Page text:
MISSOURI 340

Pictured at the finish line of the Missouri River 340 is the team called “River Fitness” made up of, left to right, Phil Bowden, Brad Daniels, Dylan McHardy, Wendell Smith, and Oscoda native Michael Matthews holding the team’s trophy.

OSCODA – An Oscoda native was part of a five-man canoe paddling team that set a new racing record in the Missouri American Water MR340, a 340 mile endurance canoe race that runs from Kansas City to St. Charles.

The racing team included Oscoda native Michael Matthews, whose team finished the endurance race in 33 hours and one minute, setting a new record for the race. Matthews, 38, Branson, Mo., has raced in the AuSable River International Canoe Marathon four times, including with his father, Jeff Matthews, brother Chase Matthews and uncle Rod Matthews.

The team beat the next fastest finisher, a solo paddler named Joe Mann, who finished the race in 36 hours and 39 minutes.

The race has hundreds of participants in many difference classes, everything from solo paddling men’s and women’s divisions, all the way up to “dragon boats,” which are canoes that carry more than 11 people.

Michael Matthews belonged to the team known as “River Fitness,” and included Phil Bowden, Wendell Smith, Brad Daniels and Dylan McHardy.

According to statistics, “River Fitness” not only won this year’s event, which took place in mid-July, but also set an overall record for the event.

“We broke the overall record, not just for that class, but for the whole race, the previous record was 34 hours and 34 minutes,” Matthews said.

According to Matthews racing on the Missouri River posed its own unique challenges compared to racing on the AuSable River. He said racing is more technical on the Missouri because of how wide the river is. He said although the AuSable is a big river, it’s a different kind of river.

“The Missouri is kind of a big highway,” he said. “The AuSable is kind of a windy dirt road. On the AuSable there are a lot more technical challenges with the river, with the twists and turns, logs, fish hides, and things like that.”

Another major difference is where the marathon has six portages over hydroelectrical dams racers have to contend with, whereas on the Missouri there are no portages. 

There is also a shorter course on the AuSable, 120-miles compared to 340 miles on the Missouri course, Matthews said.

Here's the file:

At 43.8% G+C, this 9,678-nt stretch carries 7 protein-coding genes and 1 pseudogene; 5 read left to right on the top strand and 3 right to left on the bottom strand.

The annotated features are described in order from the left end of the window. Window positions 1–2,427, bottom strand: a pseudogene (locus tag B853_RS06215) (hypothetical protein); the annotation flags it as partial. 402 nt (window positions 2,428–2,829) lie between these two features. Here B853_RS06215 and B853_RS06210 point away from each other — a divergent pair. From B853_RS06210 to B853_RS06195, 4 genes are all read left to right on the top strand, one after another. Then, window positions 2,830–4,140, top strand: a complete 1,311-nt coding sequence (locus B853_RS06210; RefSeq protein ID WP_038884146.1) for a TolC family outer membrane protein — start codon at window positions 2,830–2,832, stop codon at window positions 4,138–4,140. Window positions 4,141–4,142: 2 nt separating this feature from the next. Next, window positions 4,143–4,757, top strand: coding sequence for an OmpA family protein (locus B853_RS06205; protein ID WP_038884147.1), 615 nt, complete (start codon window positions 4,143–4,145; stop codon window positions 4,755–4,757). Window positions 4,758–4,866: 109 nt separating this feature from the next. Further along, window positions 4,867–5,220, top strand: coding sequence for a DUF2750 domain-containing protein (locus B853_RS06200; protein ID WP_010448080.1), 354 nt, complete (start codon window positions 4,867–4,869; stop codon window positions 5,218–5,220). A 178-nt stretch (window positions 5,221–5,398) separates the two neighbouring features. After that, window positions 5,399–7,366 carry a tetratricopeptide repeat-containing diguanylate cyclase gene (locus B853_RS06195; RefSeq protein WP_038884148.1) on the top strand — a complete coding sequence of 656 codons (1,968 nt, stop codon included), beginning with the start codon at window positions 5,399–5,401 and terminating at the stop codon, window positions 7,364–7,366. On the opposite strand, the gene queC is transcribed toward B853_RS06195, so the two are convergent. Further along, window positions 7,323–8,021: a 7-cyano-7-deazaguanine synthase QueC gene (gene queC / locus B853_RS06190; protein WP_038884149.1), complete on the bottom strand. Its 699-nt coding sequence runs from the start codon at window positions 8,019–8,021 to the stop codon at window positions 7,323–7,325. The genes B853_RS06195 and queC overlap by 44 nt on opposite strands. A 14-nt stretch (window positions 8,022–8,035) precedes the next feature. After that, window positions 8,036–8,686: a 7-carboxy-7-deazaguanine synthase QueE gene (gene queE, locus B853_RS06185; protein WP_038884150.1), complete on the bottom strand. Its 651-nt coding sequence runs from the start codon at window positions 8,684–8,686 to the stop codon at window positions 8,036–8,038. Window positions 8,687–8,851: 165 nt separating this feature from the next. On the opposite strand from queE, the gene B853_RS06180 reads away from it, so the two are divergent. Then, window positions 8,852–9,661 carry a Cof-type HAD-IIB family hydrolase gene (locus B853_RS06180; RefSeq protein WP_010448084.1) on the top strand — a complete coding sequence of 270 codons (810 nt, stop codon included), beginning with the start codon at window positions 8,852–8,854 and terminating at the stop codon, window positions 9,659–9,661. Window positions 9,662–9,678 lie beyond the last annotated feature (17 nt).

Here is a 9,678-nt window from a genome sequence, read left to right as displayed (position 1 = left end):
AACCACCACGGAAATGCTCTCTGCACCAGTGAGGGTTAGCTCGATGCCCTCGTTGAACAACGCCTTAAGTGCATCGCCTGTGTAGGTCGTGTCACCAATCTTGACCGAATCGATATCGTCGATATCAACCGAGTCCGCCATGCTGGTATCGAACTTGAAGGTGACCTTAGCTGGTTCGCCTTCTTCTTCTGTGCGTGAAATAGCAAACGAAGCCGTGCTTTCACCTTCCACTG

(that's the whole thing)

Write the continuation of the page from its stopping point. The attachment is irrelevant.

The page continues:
That is not to say that the Missouri River is not without its challenges, Matthews said. He said the river, which serves as a major transportation highway for industry, can be tricky.

“There are swirls that come out of nowhere,” he said. “There are also barges and dikes that are out in the river channel.”

Matthews said a major strategy for his team is to conserve energy, put the right paddle for the right time, and to race smart. For example they used different paddles, single blade paddles, and then double blade paddles (like a kayaking paddle) at different times to use different muscle groups.

There was also considerations including clothing and breaks.

“The weather takes a big toll,” Matthews said. “The elements, the sun and stuff like that. It’s important to wear clothing that pretty much covers your whole body.”

He said many marathon racers wear shorts and short sleeved shirts during their races. Unlike the marathon, the team stopped for breaks.

“We would get out every three and a half hours, a stop for about two minutes, we had a goal to get in and out, just that little bit would help us get up and move our legs. And we actually switched seats as well,” Matthews said.

He said the paddler in the bow of the canoe had the toughest job because the they had to break up the water, where the fourth man in the bat had the easiest time paddling. The person in the fifth seat, in the stern of the boat, would steer, and towards the end of the race that paddler — who was the physically freshest — was moved into a forward paddling position.

Matthews, who practices for marathon paddling with McHardy, met the other men, who have participated in the Texas Water Safari, and the team was formed.

He said the team’s goal was to do well in the race, and said he was glad they did, although they could have finished with a better time if it was not for a barge incident.

“We did swim once,” Matthews said. “We swam for about 30 minutes.”

This is because the large wake of a barge resulted in the River Fitness boat getting swamped by waves. The boat capsized, and the team had to swim the swamped boat to shore, empty it, and get back into the race.”

Matthews said he is considering doing another marathon run next year, but said it would be hard to do both races in the same year because they are both in July and too close together.

More information about the race can be found by visiting rivermiles.com.